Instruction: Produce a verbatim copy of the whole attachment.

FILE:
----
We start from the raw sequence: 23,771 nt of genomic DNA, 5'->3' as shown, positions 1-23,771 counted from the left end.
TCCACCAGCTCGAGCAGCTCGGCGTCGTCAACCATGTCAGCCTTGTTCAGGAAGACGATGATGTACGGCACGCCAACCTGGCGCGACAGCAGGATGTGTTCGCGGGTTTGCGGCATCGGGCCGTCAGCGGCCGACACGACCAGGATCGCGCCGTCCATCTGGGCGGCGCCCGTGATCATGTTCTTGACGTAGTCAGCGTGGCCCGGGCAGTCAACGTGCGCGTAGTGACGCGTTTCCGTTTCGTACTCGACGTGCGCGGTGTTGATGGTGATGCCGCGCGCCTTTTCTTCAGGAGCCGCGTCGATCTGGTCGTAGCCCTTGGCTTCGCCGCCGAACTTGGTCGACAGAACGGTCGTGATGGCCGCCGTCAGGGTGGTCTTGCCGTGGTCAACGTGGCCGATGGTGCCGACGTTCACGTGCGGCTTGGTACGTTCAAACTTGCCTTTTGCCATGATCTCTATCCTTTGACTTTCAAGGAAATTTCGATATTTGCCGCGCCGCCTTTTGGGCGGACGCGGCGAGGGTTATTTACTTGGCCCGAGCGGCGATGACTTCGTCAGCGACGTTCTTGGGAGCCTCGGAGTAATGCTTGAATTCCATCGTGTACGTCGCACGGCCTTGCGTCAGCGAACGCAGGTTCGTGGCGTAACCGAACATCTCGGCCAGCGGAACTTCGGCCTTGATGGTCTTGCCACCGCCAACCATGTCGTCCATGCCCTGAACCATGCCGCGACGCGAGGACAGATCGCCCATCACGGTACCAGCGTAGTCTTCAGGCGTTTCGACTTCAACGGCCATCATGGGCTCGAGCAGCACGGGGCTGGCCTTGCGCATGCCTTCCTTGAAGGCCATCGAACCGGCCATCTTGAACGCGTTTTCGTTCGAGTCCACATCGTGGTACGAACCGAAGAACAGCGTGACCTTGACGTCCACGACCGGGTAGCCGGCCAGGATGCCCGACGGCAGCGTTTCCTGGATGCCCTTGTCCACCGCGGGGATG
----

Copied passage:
We start from the raw sequence: 23,771 nt of genomic DNA, 5'->3' as shown, positions 1-23,771 counted from the left end.
TCCACCAGCTCGAGCAGCTCGGCGTCGTCAACCATGTCAGCCTTGTTCAGGAAGACGATGATGTACGGCACGCCAACCTGGCGCGACAGCAGGATGTGTTCGCGGGTTTGCGGCATCGGGCCGTCAGCGGCCGACACGACCAGGATCGCGCCGTCCATCTGGGCGGCGCCCGTGATCATGTTCTTGACGTAGTCAGCGTGGCCCGGGCAGTCAACGTGCGCGTAGTGACGCGTTTCCGTTTCGTACTCGACGTGCGCGGTGTTGATGGTGATGCCGCGCGCCTTTTCTTCAGGAGCCGCGTCGATCTGGTCGTAGCCCTTGGCTTCGCCGCCGAACTTGGTCGACAGAACGGTCGTGATGGCCGCCGTCAGGGTGGTCTTGCCGTGGTCAACGTGGCCGATGGTGCCGACGTTCACGTGCGGCTTGGTACGTTCAAACTTGCCTTTTGCCATGATCTCTATCCTTTGACTTTCAAGGAAATTTCGATATTTGCCGCGCCGCCTTTTGGGCGGACGCGGCGAGGGTTATTTACTTGGCCCGAGCGGCGATGACTTCGTCAGCGACGTTCTTGGGAGCCTCGGAGTAATGCTTGAATTCCATCGTGTACGTCGCACGGCCTTGCGTCAGCGAACGCAGGTTCGTGGCGTAACCGAACATCTCGGCCAGCGGAACTTCGGCCTTGATGGTCTTGCCACCGCCAACCATGTCGTCCATGCCCTGAACCATGCCGCGACGCGAGGACAGATCGCCCATCACGGTACCAGCGTAGTCTTCAGGCGTTTCGACTTCAACGGCCATCATGGGCTCGAGCAGCACGGGGCTGGCCTTGCGCATGCCTTCCTTGAAGGCCATCGAACCGGCCATCTTGAACGCGTTTTCGTTCGAGTCCACATCGTGGTACGAACCGAAGAACAGCGTGACCTTGACGTCCACGACCGGGTAGCCGGCCAGGATGCCCGACGGCAGCGTTTCCTGGATGCCCTTGTCCACCGCGGGGATG